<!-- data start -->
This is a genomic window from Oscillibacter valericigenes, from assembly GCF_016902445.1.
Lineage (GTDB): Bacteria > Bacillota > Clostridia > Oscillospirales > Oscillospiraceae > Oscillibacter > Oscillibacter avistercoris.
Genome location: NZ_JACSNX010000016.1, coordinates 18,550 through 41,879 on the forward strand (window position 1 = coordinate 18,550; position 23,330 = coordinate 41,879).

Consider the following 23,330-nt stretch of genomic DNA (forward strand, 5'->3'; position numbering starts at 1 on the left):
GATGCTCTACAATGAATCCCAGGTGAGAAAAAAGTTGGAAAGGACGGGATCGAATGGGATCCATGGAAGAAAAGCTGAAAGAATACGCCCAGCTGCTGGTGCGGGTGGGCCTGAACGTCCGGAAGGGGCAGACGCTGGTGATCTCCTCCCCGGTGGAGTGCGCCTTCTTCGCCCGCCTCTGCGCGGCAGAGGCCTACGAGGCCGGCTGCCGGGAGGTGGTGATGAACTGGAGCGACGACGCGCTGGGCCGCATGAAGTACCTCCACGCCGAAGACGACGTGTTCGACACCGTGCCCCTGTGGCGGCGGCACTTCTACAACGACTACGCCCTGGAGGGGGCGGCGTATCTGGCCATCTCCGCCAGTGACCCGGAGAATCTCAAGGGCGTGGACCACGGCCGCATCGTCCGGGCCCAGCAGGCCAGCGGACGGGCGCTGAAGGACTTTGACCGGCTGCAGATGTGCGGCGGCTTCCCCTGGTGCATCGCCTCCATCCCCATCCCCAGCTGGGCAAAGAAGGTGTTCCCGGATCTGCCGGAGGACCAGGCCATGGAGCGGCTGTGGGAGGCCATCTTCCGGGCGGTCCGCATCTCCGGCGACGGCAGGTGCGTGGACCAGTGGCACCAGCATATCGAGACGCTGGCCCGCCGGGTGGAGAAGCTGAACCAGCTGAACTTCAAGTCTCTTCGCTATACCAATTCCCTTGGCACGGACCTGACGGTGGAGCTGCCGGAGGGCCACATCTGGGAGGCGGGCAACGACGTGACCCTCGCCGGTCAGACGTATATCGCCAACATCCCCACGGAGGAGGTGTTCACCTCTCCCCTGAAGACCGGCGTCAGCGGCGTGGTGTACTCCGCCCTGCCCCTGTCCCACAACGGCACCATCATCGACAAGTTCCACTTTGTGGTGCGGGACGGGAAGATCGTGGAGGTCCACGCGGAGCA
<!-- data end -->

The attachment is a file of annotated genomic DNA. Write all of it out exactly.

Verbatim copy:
This is a genomic window from Oscillibacter valericigenes, from assembly GCF_016902445.1.
Lineage (GTDB): Bacteria > Bacillota > Clostridia > Oscillospirales > Oscillospiraceae > Oscillibacter > Oscillibacter avistercoris.
Genome location: NZ_JACSNX010000016.1, coordinates 18,550 through 41,879 on the forward strand (window position 1 = coordinate 18,550; position 23,330 = coordinate 41,879).

Consider the following 23,330-nt stretch of genomic DNA (forward strand, 5'->3'; position numbering starts at 1 on the left):
GATGCTCTACAATGAATCCCAGGTGAGAAAAAAGTTGGAAAGGACGGGATCGAATGGGATCCATGGAAGAAAAGCTGAAAGAATACGCCCAGCTGCTGGTGCGGGTGGGCCTGAACGTCCGGAAGGGGCAGACGCTGGTGATCTCCTCCCCGGTGGAGTGCGCCTTCTTCGCCCGCCTCTGCGCGGCAGAGGCCTACGAGGCCGGCTGCCGGGAGGTGGTGATGAACTGGAGCGACGACGCGCTGGGCCGCATGAAGTACCTCCACGCCGAAGACGACGTGTTCGACACCGTGCCCCTGTGGCGGCGGCACTTCTACAACGACTACGCCCTGGAGGGGGCGGCGTATCTGGCCATCTCCGCCAGTGACCCGGAGAATCTCAAGGGCGTGGACCACGGCCGCATCGTCCGGGCCCAGCAGGCCAGCGGACGGGCGCTGAAGGACTTTGACCGGCTGCAGATGTGCGGCGGCTTCCCCTGGTGCATCGCCTCCATCCCCATCCCCAGCTGGGCAAAGAAGGTGTTCCCGGATCTGCCGGAGGACCAGGCCATGGAGCGGCTGTGGGAGGCCATCTTCCGGGCGGTCCGCATCTCCGGCGACGGCAGGTGCGTGGACCAGTGGCACCAGCATATCGAGACGCTGGCCCGCCGGGTGGAGAAGCTGAACCAGCTGAACTTCAAGTCTCTTCGCTATACCAATTCCCTTGGCACGGACCTGACGGTGGAGCTGCCGGAGGGCCACATCTGGGAGGCGGGCAACGACGTGACCCTCGCCGGTCAGACGTATATCGCCAACATCCCCACGGAGGAGGTGTTCACCTCTCCCCTGAAGACCGGCGTCAGCGGCGTGGTGTACTCCGCCCTGCCCCTGTCCCACAACGGCACCATCATCGACAAGTTCCACTTTGTGGTGCGGGACGGGAAGATCGTGGAGGTCCACGCGGAGCA